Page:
‘Golden Decade’ Beckons?

From Reuters, 24/11/10


 German investors have turned unexpectedly upbeat about the economy’s prospects for the coming months, a key survey showed last week, fuelled by growing optimism about the domestic labour market and the U.S. outlook.

The country suffered its biggest postwar recession in 2009 when its economy contracted 4.7 percent. Driven by exports and helped by stronger-than-usual consumer sentiment, it has emerged quickly from the slump and left most of its euro zone peers trailing. Austerity measures to reduce public sector deficits are squeezing activity in a number of European states. But Germany’s economy is proving more resilient than others so far to budget cutbacks, a subdued global trade environment and a strong euro. It also looks well positioned to weather debt woes hitting weaker members of the euro currency bloc, leaving economists increasingly upbeat about its future prospects.

“Looking ahead, the German economy is not only heading towards the best growth year since reunification but is also at the beginning of what could become a golden decade,” said Carsten Brzeski from ING Financial Markets. “It’s hard to find reasons for a sudden stop of the current momentum,” he added.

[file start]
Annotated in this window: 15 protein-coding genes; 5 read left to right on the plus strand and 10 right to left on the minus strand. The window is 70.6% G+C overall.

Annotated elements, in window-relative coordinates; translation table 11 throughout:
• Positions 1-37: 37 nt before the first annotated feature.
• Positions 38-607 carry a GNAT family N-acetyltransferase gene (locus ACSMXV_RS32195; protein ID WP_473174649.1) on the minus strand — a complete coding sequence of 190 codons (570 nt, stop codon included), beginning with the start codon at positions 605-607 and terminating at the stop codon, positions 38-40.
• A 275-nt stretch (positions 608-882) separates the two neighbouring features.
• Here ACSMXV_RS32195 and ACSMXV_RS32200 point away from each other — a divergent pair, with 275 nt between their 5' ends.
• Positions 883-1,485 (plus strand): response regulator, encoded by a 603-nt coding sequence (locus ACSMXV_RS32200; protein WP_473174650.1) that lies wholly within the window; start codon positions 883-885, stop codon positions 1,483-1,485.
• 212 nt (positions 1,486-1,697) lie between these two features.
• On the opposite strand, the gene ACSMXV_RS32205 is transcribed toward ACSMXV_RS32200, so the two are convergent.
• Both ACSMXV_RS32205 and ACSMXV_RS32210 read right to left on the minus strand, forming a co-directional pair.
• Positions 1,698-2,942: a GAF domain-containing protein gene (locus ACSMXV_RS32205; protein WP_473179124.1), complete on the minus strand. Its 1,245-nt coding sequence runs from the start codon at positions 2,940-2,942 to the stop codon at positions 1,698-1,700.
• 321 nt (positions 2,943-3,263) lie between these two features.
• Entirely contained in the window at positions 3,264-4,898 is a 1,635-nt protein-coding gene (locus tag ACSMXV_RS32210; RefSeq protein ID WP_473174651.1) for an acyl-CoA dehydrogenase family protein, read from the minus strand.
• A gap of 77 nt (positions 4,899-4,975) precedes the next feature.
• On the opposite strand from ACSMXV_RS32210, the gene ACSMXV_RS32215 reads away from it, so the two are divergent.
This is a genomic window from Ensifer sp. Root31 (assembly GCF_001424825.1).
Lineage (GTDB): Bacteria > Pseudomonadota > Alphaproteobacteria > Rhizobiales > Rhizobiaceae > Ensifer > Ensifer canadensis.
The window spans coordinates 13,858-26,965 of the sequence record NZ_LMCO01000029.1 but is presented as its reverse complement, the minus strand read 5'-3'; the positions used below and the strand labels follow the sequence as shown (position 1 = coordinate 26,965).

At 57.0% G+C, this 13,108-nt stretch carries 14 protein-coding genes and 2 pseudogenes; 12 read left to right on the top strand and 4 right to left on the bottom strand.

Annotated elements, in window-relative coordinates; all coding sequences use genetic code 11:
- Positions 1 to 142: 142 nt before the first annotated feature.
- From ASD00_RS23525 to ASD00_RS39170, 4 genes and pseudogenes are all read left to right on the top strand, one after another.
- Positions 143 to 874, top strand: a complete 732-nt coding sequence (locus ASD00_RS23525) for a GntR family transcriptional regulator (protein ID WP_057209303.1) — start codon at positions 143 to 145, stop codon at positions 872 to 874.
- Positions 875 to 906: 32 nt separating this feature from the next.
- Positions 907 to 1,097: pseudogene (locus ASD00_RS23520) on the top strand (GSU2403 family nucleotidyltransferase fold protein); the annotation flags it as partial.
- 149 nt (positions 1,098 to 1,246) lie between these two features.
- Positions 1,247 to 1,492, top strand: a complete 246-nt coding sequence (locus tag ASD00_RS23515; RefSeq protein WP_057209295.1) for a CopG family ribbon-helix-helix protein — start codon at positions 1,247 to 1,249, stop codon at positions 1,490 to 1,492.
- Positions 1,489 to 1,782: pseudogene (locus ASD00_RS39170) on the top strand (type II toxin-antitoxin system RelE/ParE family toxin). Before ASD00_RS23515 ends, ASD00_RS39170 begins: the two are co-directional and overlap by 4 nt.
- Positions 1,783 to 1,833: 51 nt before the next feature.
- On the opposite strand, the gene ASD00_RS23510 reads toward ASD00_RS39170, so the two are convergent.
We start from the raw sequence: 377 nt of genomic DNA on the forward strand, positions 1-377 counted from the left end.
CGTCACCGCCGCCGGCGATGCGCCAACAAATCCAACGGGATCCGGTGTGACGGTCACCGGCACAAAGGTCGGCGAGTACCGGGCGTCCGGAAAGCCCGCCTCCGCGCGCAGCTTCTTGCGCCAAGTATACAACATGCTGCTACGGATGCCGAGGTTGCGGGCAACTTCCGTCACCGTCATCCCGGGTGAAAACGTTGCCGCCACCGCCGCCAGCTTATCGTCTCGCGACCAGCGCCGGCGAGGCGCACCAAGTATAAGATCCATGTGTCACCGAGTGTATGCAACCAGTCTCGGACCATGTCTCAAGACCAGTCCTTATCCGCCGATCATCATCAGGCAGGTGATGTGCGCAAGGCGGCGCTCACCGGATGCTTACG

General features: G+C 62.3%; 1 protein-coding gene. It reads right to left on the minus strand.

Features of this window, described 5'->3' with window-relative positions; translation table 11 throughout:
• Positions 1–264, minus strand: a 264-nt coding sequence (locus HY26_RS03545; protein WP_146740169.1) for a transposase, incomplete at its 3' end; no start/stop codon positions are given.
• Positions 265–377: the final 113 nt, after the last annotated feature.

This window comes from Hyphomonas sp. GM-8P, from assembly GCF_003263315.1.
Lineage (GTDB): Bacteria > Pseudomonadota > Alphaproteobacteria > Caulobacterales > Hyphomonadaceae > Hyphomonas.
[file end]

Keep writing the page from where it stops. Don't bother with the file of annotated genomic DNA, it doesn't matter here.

“Even the new sovereign debt woes and the Irish bailout should leave the German economy rather unharmed.”

Official forecasts released last month show the government expects the economy to expand by 3.4 percent this year and by 1.8 percent in 2011. Uplifted consumers may now be set to play an even greater role in the recovery — consumer morale as measured by market researchers GfK rose more than expected going into December, data released later on Tuesday showed. The rise put GfK’s headline indicator at its highest level since October 2007, painting a rosy picture for the coming Christmas shopping season and possibly giving a sign consumers may up their demand for imports from other EU countries.

Export-led recovery followed by rise in domestic demand – sound familiar?